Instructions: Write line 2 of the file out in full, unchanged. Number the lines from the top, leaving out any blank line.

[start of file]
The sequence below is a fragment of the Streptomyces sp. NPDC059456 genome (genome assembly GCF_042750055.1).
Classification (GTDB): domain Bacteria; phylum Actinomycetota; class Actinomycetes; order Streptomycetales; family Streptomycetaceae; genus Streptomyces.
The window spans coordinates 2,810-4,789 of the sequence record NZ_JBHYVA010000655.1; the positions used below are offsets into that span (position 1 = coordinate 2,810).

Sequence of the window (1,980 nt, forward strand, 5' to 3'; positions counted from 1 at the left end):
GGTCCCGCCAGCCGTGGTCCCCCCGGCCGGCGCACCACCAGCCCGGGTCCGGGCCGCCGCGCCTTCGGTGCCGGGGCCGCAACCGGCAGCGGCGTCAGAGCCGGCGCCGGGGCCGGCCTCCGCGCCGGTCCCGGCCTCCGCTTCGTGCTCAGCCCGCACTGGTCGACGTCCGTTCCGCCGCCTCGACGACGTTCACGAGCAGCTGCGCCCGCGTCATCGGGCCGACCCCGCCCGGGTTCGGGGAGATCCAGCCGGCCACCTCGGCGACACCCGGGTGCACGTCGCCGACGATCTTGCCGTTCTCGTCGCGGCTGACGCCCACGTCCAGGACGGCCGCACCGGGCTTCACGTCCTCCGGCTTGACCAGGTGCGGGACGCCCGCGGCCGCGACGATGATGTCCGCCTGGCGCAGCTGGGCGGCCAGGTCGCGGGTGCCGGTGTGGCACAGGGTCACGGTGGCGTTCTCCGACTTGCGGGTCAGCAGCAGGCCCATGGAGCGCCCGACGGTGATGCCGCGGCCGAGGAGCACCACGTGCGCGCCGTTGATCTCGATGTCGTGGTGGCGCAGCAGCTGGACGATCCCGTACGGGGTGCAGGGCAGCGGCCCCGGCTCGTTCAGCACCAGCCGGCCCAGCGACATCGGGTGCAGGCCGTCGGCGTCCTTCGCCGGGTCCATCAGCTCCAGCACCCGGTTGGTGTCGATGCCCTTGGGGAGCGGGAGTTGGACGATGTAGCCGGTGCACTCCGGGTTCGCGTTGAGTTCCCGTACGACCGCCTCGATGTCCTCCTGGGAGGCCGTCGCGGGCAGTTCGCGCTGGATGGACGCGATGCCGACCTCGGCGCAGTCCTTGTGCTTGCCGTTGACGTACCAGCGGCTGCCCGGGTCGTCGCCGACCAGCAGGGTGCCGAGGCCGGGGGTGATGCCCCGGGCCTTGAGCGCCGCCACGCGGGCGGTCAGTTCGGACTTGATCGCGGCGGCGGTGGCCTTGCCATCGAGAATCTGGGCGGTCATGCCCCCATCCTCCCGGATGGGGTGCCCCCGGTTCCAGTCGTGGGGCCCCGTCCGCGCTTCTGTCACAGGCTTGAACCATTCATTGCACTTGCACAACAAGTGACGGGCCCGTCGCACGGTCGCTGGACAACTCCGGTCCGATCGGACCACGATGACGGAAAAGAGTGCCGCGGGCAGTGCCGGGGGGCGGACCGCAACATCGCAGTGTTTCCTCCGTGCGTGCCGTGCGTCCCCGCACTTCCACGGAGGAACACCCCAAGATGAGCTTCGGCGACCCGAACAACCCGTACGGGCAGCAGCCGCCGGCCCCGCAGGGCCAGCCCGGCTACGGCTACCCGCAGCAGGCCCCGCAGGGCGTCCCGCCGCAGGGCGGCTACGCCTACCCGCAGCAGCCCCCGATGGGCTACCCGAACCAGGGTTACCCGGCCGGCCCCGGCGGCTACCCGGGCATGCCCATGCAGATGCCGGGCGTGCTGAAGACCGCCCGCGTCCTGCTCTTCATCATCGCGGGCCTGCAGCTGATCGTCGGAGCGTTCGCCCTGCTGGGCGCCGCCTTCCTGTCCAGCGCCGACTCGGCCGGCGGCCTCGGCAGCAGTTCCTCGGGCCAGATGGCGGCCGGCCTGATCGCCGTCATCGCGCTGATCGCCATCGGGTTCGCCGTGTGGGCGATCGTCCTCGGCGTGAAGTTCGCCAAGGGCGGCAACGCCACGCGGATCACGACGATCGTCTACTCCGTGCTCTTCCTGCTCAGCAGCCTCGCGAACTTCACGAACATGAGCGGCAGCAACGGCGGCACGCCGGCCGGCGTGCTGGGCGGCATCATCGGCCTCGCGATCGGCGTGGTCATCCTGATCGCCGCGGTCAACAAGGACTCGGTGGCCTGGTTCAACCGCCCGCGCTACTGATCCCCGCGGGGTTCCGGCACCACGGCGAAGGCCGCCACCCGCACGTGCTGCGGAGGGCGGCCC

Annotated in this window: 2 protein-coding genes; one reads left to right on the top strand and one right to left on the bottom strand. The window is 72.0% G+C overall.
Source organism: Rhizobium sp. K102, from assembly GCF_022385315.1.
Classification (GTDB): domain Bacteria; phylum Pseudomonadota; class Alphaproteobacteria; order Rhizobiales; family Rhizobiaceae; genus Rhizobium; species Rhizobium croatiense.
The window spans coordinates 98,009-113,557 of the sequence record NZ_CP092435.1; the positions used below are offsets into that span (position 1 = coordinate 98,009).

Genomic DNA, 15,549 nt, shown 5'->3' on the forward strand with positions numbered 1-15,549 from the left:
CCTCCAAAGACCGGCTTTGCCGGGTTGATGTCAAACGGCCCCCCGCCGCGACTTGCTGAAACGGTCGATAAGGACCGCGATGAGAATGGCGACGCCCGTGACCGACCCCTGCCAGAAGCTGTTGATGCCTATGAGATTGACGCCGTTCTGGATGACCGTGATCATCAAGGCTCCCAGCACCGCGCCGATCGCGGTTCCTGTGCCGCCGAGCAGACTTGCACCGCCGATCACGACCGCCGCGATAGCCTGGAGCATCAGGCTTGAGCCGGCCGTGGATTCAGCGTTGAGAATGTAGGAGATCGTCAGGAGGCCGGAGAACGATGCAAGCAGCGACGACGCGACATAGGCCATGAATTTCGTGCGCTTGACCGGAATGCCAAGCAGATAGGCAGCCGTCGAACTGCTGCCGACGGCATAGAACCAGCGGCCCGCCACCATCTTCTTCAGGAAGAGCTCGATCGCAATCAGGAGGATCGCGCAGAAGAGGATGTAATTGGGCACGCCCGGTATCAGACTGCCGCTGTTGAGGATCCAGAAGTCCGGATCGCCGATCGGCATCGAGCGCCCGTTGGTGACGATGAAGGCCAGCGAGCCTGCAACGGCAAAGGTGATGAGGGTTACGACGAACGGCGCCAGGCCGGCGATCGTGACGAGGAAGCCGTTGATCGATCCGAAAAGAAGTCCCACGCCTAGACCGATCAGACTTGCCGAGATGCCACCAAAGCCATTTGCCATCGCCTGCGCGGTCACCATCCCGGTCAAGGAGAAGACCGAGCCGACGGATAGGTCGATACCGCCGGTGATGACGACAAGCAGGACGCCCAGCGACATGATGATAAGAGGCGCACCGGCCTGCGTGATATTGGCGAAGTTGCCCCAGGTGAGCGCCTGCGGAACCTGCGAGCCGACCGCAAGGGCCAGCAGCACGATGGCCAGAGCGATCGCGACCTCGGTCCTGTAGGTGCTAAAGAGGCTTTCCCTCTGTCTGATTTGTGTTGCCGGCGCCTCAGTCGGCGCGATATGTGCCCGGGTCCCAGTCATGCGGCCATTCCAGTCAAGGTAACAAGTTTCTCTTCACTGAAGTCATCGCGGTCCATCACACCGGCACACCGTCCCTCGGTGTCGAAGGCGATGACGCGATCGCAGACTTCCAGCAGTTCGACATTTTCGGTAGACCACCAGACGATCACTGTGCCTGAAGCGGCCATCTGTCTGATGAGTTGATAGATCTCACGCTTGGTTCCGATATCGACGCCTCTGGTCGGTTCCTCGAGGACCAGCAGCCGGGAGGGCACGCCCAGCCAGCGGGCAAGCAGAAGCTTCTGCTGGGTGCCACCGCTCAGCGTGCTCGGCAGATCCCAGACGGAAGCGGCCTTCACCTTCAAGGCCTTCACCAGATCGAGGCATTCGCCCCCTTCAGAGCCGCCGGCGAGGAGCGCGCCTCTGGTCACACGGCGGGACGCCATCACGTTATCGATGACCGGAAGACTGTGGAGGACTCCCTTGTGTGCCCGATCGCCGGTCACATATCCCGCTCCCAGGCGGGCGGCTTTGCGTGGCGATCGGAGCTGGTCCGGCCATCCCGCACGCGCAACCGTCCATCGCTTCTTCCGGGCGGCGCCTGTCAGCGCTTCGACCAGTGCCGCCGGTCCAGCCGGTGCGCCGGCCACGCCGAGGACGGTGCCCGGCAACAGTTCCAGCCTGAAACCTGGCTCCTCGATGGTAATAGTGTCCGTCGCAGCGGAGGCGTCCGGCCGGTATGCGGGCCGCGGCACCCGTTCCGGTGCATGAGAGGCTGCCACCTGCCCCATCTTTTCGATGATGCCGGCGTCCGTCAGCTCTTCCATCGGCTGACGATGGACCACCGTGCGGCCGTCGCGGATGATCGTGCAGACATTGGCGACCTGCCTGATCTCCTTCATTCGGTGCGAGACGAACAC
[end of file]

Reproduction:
Classification (GTDB): domain Bacteria; phylum Actinomycetota; class Actinomycetes; order Streptomycetales; family Streptomycetaceae; genus Streptomyces.